New Survey: Many Parents Hesitant About Vaccinating Kids Against COVID
Miami-Dade County Mayor And Superintendent of Schools Visits Elementary School Vaccination Site A child arrives at an elementary school vaccination site for children ages 5 to 11-year-old in Miami, Florida, U.S., on Monday, Nov. 22, 2021. Florida Governor Ron DeSantis signed legislation that would restrict Covid vaccine mandates by employers. Photographer: Eva Marie Uzcategui/Bloomberg via Getty Images Bloomberg / Contributor
Eva Marie Uzcategui/Bloomberg via Getty Images

A new survey from the Kaiser Family Foundation (KFF) revealed that many parents are still concerned about giving their kids vaccinations against COVID-19.

As CNN reported:

Most parents still have concerns about the safety of Covid-19 vaccines for children, and about three in 10 say that they will “definitely not” vaccinate their children against Covid-19, according a recent survey by the Kaiser Family Foundation.

Vaccine uptake has slowed among adolescents ages 12 to 17 in recent months. Only about half of parents say that their child in this age group has received at least one dose of vaccine, a share that has changed little since the fall, KFF found.

Around 29% of parents with kids ages 5 to 11 said their kid is vaccinated or they are going to be “right away.” However, “about a third of parents of children ages 5 to 11 say they want to wait and see how the vaccine is working for others before getting their younger child vaccinated. About three in ten parents say they will definitely not get their younger child vaccinated, and a further 7% say they will only do so if their school requires it,” the KFF report stated.

“Only about half of parents say that they are confident that Covid-19 vaccines are safe for adolescents and only about 44% of parents say the same for younger children, compared to about two-thirds (64%) who say the vaccine is safe for adults,” CNN noted.

KFF also reported, “Majorities of parents say they do not have enough information about the safety, effectiveness, or side effects of the COVID-19 vaccines in children.”

On Thursday, KFF also reported that other factors played a part in parents getting their kids vaccinated, with these affecting communities in different ways.

It noted:

Access barriers are also a concern for some parents when it comes to getting their children vaccinated. Hispanic parents, Black parents, and those with lower incomes are more likely than other parents to say they are concerned they might have to miss work to get their child vaccinated, that they won’t have a trusted place to go, or that they’ll have difficulty traveling to a vaccination location.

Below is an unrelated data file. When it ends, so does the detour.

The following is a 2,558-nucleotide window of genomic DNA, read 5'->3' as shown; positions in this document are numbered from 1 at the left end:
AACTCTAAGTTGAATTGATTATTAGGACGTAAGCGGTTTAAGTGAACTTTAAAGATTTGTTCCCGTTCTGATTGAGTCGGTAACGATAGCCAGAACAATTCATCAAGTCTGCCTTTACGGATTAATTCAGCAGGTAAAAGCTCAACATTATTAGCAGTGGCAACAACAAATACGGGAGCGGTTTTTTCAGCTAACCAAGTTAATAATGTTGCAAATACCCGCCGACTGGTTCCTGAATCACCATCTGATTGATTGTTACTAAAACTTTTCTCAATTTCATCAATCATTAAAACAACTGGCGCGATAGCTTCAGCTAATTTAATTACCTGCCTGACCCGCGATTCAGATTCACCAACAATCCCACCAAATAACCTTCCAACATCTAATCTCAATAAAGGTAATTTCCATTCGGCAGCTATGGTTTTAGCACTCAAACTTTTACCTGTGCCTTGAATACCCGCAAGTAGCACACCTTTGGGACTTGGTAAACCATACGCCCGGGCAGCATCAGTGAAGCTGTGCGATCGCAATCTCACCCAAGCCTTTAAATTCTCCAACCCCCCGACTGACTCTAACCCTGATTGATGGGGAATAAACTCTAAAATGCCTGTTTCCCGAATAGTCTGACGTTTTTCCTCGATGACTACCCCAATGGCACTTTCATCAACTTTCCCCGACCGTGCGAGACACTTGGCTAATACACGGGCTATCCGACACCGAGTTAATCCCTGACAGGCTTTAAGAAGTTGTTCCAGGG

Schools also appear to play a role in the vaccination efforts. As KFF pointed out, around half of parents of children who are school-aged said their kid’s school gave them details about how to get their kid vaccinated against COVID. It added, “more than four in ten say their child’s school encouraged parents to get their children vaccinated.”

KFF noted, “The latest KFF COVID-19 Vaccine Monitor survey of parents was conducted prior to the emergence of the omicron COVID-19 variant, and we will continue to track parents’ attitudes and intentions as more information emerges on the potential impact of this new variant on children.”

The ultimate push to get kids vaccinated appears to have slowed down.

On Wednesday, KFF reported:

Overall, we find that after an initial period of high demand, vaccination progress among those ages 5-11 has slowed significantly. The increase in new doses administered began slowing leading up to the Thanksgiving holiday and has continued since. In addition, like vaccination rates for adults, we find wide variation in coverage across the country.

The Wall Street Journal further reported, around “five million, or 18%, of the estimated 28.4 million U.S. children in the 5-to-11 age bracket have gotten at least one shot in the five weeks since they were cleared to get vaccinated, [federal] data show. The picture varies by region, with rates in several New England states above 30% and some states in the South far off the national pace, an analysis by The Wall Street Journal of the data shows.”

The news of these results comes as the FDA approved a booster shot for 16- and 17-year-olds on Thursday. The move updates the Emergency Use Authorization for the vaccine, allowing adolescents to get a third dose of the vaccine at least six months after their initial vaccination.

The moves raise questions as to how far the boosters will go, and what impact such authorizations might have on future mandates and school vaccination policies.

As reported by The Daily Wire, “Pfizer CEO Albert Bourla revealed during an interview on Wednesday that he believes Americans will eventually need a fourth dose of the COVID-19 vaccine as concerns grow regarding the Omicron variant.”

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The Daily Wire   >  Read   >  New Survey: Many Parents Hesitant About Vaccinating Kids Against COVID